George Verwer died on April 14th, as I write only 8 short days ago. John Piper said that George’s “personal and global influence was inestimable” and that he was “one of the greatest missions leaders of the last one hundred years”. George deserves a second look. I wrote the facts of his life in a Facebook post on March 12th (My Debt To George Verwer). I shared how he founded Operation Mobilization, which today “has 3,311 workers representing more than 134 countries bringing God’s truth to millions every year.”
Remarkably, “an estimated 300 other mission agencies were also started as a result of contact with OM or launched by former OMers” – that would include three that I started with my wife: Antioch Missions-Chinese Church Support Ministries, Derek Prince Ministries: China and FieldPartner International.” I want to suggest seven qualities that made George Verwer a mission leader of such stature.
1. His raw passion for the Lord and for the gospel. John Piper wrote about “Paul’s command, ‘Do not be slothful in zeal, be fervent in spirit’ (Romans 12:11). ‘Be fervent’ means, “Boil!’ It really does. The Greek zeontes means ‘to boil, to seethe, to be fiery hot.’ This is not a personality type. It’s a flame of the Spirit burning in different personalities.” George boiled with a passion for the Lord, for mission, for the lost. John Wesley said: “Light yourself on fire with passion and people will come from miles to watch you burn.” George leveraged books, the internet and countless journeys around the world to speak in multiple places to do just that – to burn for Jesus.
2. His capacity to share the passion for mission, to infect others with a passion for a lost world. Perhaps the most famous example of that is of his friend Greg Livingstone. “George went to Moody Bible Institute, and when he was 21 he led an all-night prayer meeting for the unreached nations of the world. Hoping to find donuts and girls, a Wheaton student named Greg Livingstone showed up at the prayer meeting. Instead of girls, he found a group of young men kneeling over world maps on the floor. Verwer put his finger in Greg’s face and said, ‘What country are you claiming?’ Having no idea what that meant, Greg said, ‘What’s left?’ Verwer said, ‘You’ve got Libya.’ What most people don’t know is that Greg Livingstone went back to Wheaton that night a changed man. He switched his major to Bible and went on to found Frontiers, the largest missions agency in the world devoted entirely to inviting Muslims to Christ” (John Piper).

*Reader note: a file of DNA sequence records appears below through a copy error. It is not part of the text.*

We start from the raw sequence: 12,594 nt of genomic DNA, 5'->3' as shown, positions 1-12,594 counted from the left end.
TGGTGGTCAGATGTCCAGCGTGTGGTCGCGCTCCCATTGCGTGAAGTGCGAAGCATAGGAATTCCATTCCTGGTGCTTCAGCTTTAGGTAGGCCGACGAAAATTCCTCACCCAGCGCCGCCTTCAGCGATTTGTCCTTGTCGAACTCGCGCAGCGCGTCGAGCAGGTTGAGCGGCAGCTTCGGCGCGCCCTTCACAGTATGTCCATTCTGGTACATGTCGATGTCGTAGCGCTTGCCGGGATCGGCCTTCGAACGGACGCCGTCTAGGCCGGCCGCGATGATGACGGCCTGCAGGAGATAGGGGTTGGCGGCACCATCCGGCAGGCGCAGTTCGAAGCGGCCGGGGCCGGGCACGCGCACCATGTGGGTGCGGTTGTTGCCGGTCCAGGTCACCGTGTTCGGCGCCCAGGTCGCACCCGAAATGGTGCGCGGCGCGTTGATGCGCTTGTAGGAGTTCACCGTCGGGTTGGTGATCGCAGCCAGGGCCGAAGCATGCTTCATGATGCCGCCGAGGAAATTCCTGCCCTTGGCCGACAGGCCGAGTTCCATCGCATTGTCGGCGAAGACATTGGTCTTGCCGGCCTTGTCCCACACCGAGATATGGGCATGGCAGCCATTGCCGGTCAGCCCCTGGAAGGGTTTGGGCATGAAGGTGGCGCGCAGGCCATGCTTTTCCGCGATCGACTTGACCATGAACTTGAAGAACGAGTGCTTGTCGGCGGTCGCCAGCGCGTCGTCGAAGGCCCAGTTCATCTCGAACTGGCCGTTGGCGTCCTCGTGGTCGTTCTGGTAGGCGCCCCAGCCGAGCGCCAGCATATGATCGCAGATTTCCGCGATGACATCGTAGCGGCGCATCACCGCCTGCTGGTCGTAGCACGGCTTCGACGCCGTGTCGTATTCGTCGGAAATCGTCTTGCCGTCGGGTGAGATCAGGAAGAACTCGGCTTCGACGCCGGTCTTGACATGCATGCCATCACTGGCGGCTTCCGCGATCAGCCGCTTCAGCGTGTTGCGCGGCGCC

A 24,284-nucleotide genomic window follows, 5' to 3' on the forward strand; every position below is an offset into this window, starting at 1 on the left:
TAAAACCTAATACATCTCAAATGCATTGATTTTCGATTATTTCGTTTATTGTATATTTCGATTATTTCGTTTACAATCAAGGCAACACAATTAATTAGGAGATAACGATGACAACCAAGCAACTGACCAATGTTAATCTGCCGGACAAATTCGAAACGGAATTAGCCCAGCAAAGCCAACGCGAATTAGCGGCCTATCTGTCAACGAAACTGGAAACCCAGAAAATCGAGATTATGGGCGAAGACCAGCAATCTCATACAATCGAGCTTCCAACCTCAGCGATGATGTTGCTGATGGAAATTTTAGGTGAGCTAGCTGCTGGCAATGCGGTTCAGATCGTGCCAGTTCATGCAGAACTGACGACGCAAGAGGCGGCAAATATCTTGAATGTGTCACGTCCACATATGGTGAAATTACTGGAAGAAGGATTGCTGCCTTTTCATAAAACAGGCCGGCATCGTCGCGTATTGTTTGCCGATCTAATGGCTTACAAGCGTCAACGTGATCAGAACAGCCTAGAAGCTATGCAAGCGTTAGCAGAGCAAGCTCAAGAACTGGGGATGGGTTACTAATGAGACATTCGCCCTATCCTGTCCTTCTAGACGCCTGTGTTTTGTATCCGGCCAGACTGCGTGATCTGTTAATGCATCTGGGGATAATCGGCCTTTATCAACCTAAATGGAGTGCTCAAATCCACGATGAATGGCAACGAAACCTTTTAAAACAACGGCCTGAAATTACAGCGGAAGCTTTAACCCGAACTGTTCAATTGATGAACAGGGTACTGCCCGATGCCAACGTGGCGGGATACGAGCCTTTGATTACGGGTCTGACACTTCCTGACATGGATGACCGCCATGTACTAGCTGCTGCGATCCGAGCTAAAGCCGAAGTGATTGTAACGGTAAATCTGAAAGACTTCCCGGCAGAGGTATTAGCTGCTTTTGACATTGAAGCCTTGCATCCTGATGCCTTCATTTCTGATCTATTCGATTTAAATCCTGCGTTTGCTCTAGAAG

3. His commitment to the revolution of love. “I don’t know that there’s anybody who loved the whole world as much as George did – as far as humans are concerned – and had a desire for them to come into relationship with Jesus” (Mark Soderquist). George found the love of Jesus for Himself. He knew that love had rescued him as a young man. His life’s passion as a Christian was that others might find the Lord Jesus, the only source of real love. He wrote: “There is no more biblical teaching than love, and apart from love, there is no biblical teaching. You are not ‘Bible-believing’ if you do not love.”
4. His doctrine of ‘messiology’, his willingness to admit his capacity to make mistakes. “You are not orthodox if you are not humble.” “I have never known anyone whose passion was more self-deprecating than George Verwer’s. In comparing himself with Brother Andrew, ‘God’s Smuggler’, George referred to himself as ‘God’s Bungler’. Which is why he loved the gospel of grace and forgiveness so much” (John Piper).
5. His efforts to open the door of mission to anybody. “Verwer combined the call for total and radical commitment to Christ with the idea of short-term mission trips, lowering the expectations of service and making it easier for people to get started. He believed God would use those who were willing – even if they weren’t ready to make years-long commitments.”
6. His willingness to take extraordinary risks in faith. When George launched the idea of OM ships, “some thought I had lost my marbles!” But later, “OM purchased a Dutch ship named Umanak, rechristened it Logos, and ultimately sailed it 230,000 nautical miles, to 250 different ports, ministering to 6.5 million people. The ministry added a second ship in 1977.”
7. In his final blog a few days before his death, George said he hoped that perseverance would be a part of his legacy. It was – right to the end!
My own debt to George Verwer is substantial. As a Cambridge student in the early 1960’s I heard George speak; I was also friends with a fellow student who later served in OM for many years. That summer of 1963 I had my summer vacation plans all prepared, but the Lord challenged me to scrap what I wanted to do and use the summer to serve Him. As a result, I went on an OM summer outreach in Europe. Unexpectedly and significantly, I became part of a small team that travelled to Russia, then a powerful and church-persecuting Communist nation. We drove across Europe in a rickety East German vehicle in which were concealed Bibles, Billy Graham books in Russian and simple duplicating equipment. That summer with OM was life-changing for me, experiencing God’s protection and blessing in answer to prayer as we worked behind the Iron Curtain, meeting Russian believers.
God also challenged me in another way later that year. I had been given a fairly large sum of money for my 21st birthday (money instead of a party!). The Lord challenged me to give it all to Operation Mobilisation. That was a ‘breaking’ moment in my life.
Thank you, George, my debt to you is very real. The OM team wrote: “George Verwer has passed away at the age of 84. We give thanks for his radical life devoted to sharing God's love worldwide.” We do indeed.
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